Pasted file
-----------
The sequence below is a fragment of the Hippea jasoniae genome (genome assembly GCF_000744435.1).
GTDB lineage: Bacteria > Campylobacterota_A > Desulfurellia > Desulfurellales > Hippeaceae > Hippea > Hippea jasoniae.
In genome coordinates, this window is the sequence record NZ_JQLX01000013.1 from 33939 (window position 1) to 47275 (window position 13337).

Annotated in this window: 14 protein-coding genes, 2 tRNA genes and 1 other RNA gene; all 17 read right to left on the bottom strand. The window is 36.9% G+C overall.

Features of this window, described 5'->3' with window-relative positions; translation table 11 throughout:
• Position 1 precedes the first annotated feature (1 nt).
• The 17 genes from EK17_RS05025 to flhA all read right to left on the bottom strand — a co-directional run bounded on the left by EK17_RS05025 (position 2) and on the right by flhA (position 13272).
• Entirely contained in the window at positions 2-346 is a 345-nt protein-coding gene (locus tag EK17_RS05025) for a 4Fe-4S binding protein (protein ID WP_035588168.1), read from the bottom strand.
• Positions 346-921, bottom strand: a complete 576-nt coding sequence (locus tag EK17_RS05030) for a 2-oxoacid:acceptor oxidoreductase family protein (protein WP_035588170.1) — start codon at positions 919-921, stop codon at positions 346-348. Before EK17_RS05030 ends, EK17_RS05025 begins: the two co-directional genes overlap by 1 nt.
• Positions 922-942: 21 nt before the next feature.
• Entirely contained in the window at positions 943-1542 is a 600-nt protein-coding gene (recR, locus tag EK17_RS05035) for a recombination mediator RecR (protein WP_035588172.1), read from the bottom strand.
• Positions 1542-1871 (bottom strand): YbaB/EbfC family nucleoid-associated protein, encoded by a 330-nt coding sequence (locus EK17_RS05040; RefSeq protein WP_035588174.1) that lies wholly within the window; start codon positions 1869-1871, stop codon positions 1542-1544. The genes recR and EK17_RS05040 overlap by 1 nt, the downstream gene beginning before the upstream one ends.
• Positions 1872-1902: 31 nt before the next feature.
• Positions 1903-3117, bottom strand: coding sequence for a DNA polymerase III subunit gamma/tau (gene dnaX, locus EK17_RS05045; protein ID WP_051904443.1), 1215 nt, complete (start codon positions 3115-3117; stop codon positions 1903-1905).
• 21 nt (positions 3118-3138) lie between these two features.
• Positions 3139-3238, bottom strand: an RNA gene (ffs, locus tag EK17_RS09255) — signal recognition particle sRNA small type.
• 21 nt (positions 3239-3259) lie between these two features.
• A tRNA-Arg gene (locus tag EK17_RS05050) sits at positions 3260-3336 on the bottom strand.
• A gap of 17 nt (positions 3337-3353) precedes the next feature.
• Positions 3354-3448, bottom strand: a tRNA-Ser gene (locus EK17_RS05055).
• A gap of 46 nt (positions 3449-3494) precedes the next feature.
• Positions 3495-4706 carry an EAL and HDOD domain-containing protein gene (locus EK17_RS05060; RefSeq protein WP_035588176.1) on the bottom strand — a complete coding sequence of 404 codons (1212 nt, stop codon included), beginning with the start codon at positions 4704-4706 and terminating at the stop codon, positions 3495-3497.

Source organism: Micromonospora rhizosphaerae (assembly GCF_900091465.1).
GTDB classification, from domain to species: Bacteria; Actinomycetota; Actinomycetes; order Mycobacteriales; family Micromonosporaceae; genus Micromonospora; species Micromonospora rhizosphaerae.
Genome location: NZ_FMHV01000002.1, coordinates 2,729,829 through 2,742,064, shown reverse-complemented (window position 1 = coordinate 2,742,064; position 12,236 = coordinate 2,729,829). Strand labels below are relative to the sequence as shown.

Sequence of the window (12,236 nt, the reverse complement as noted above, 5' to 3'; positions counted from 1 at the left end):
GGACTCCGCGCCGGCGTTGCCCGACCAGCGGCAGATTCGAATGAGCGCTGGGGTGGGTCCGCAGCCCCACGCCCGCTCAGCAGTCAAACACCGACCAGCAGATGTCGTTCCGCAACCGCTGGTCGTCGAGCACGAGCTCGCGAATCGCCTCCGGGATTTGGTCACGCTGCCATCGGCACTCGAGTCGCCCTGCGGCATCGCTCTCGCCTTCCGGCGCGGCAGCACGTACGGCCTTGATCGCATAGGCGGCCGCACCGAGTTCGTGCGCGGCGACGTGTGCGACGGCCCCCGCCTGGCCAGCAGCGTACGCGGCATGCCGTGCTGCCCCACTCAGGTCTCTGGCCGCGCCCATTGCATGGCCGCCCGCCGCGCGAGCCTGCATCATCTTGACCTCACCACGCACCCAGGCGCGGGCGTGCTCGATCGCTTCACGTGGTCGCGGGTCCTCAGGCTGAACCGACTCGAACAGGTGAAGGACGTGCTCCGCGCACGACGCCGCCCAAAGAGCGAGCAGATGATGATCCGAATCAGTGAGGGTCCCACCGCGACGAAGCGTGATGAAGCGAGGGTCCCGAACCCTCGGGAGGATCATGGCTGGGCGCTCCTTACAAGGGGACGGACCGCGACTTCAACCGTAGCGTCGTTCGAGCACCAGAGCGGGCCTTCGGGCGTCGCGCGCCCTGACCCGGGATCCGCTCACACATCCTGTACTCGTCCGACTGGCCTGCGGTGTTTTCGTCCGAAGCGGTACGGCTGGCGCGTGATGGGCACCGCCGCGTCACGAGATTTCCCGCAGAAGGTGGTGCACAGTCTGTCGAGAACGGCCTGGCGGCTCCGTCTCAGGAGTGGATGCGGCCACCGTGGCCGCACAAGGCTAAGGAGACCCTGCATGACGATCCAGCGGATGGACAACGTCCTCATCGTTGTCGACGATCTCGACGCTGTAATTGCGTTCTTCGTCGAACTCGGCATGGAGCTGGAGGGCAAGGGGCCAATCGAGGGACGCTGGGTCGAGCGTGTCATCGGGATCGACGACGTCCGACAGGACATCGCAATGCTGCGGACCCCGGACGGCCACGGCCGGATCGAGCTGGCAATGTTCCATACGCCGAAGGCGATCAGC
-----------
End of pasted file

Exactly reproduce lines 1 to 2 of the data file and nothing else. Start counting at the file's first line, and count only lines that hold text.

The sequence below is a fragment of the Hippea jasoniae genome (genome assembly GCF_000744435.1).
GTDB lineage: Bacteria > Campylobacterota_A > Desulfurellia > Desulfurellales > Hippeaceae > Hippea > Hippea jasoniae.